One of Ireland’s oldest hunts has suffered a major blow to their plans for a permanent home for their hounds.
An application by the 150-year-old South Union Foxhounds to build kennels for 15 couple of hounds in the town of Carrigaline was given the go-ahead by Cork County Council in December 2010.
But permission was revoked by the Irish planning appeals board on 14 May, following an objection.
“It’s very disappointing,” said South Union chairman Pat Maher. “We thought that at last we had a permanent home for the hounds, instead of having to move every 10 to 15 years in our long history. But now it’s back to the drawing board.”
The hunt could challenge the decision in the courts and will take legal advice.
But Mr Maher is concerned about the financial risk, especially if the hunt were to lose the appeal and had to pay the other party’s legal costs.
A religious order, the Brothers of Charity, which runs a residential centre for children with autism and learning difficulties near the site of the proposed kennels, objected to the planning permission. It claimed the hounds barking, plus the increased traffic, would disturb the children.
The hunt, who meet twice a week, told the appeal that the facility would be closely monitored, the hounds properly cared for and fed and that “well-fed dogs generally bed down and remain quiet”.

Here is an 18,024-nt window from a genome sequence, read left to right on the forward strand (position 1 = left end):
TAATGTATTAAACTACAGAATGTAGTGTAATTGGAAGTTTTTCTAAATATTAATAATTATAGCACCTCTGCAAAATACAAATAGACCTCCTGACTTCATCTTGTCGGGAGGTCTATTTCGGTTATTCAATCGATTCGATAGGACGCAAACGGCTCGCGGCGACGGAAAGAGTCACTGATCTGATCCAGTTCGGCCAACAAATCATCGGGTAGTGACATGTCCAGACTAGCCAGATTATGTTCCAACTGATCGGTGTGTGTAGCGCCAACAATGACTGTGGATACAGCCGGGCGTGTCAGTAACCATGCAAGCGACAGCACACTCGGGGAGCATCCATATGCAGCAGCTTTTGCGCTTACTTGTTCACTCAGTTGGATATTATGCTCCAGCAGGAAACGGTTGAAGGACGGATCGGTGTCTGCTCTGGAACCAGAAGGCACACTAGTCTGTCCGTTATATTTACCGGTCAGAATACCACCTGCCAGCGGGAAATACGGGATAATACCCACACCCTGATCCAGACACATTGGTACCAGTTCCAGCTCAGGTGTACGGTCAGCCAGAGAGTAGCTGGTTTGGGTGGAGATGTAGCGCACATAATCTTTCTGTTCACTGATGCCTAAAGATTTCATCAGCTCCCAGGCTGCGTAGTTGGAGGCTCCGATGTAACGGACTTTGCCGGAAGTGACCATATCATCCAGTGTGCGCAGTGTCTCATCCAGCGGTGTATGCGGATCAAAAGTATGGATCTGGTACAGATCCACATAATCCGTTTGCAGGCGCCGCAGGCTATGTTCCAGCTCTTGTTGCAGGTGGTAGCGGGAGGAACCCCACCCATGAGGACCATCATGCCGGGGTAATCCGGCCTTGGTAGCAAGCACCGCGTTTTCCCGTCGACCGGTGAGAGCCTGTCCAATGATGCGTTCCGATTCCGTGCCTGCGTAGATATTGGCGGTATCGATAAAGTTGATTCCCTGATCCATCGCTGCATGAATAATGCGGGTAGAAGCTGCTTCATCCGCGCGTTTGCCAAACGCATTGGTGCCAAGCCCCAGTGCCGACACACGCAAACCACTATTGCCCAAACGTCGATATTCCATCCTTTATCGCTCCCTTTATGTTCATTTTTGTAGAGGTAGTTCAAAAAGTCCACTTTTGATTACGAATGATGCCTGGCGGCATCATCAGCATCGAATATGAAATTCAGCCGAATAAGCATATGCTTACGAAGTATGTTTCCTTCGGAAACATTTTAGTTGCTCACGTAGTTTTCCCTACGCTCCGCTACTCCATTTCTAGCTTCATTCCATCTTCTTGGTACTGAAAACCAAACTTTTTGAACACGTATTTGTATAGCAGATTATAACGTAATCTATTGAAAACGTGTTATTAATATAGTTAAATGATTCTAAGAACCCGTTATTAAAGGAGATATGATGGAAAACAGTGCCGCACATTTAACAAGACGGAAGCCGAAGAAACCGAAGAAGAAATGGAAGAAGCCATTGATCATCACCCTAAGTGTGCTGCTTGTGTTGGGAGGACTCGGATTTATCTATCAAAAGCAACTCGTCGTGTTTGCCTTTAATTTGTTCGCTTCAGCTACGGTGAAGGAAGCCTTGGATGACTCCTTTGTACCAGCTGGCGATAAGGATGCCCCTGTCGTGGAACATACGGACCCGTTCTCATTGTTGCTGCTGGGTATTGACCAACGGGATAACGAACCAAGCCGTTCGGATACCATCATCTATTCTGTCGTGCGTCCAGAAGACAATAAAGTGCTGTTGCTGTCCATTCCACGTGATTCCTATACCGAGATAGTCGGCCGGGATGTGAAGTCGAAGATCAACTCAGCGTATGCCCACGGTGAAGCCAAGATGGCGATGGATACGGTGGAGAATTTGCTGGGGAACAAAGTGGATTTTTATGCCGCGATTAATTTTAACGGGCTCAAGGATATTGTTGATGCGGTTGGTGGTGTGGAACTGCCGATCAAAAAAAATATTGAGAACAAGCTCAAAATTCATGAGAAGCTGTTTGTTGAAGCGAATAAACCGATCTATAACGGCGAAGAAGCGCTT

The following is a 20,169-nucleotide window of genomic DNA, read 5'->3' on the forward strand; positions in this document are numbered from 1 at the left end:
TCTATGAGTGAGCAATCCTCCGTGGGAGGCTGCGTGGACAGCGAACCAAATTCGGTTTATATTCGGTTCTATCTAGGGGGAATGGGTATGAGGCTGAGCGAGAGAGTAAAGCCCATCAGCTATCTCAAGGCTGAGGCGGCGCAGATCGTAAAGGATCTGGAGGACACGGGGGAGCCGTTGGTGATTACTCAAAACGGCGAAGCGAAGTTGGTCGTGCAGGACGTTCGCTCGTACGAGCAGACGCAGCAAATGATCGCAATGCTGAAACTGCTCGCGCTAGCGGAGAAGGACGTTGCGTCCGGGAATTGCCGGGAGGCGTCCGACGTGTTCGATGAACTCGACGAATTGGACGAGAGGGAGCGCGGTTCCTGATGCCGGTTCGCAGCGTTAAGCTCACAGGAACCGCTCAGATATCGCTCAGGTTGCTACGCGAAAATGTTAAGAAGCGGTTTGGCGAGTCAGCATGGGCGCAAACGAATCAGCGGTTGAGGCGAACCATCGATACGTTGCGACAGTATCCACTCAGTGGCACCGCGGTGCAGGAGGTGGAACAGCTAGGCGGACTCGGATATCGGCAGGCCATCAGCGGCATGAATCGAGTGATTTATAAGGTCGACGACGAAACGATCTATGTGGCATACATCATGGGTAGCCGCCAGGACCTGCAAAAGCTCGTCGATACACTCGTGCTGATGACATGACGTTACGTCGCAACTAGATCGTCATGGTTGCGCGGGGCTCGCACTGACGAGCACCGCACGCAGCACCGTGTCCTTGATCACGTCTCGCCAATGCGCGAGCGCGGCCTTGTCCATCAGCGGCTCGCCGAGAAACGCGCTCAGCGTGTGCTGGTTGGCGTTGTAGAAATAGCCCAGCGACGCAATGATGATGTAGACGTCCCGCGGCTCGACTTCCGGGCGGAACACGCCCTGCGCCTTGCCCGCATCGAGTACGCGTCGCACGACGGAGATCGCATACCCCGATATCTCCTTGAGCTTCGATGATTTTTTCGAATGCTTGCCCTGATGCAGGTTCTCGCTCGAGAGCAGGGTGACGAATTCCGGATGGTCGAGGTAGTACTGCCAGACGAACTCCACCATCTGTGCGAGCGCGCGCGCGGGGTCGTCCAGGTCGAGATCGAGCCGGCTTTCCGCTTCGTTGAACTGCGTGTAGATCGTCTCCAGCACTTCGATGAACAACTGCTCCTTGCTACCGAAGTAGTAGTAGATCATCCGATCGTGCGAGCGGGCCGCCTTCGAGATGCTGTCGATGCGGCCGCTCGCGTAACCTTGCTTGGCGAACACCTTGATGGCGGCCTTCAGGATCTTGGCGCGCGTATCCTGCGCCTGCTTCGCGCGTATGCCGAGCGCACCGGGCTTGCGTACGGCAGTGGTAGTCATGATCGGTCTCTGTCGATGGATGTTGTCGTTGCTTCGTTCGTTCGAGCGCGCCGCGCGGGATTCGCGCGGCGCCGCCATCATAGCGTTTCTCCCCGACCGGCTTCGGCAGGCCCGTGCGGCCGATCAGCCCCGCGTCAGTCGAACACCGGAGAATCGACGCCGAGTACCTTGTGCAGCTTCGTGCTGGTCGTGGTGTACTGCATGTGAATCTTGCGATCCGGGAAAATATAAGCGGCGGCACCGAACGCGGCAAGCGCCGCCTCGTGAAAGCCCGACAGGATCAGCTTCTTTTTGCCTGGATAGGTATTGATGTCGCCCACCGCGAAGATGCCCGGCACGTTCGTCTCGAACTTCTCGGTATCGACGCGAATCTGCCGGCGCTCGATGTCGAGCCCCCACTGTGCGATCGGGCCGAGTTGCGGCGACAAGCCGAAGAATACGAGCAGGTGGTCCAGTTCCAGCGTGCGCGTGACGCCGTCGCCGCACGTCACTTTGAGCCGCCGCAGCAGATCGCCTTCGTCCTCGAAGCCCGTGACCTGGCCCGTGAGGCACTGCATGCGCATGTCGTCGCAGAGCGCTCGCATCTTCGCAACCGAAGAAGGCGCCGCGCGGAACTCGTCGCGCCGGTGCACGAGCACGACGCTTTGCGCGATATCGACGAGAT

But the order’s response was that “the welfare of the children must take precedence over animals that are housed for the recreational enjoyment of others”.
In her report, planning board inspector Brid Maxwell said that while she accepted the hounds would not cause excessive noise, she did not regard the proposed site as appropriate or suitable.
In addition, building kennels in the area would contravene the county development plan, she claimed, recommending that permission be refused.
A spokesman for Cork County Council said it was disappointed by the decision as it had attached 22 conditions to the approval, including the spending of €10,000 on road improvements in the area.
This news story was first published in the current issue of Horse & Hound (2 June, 2011)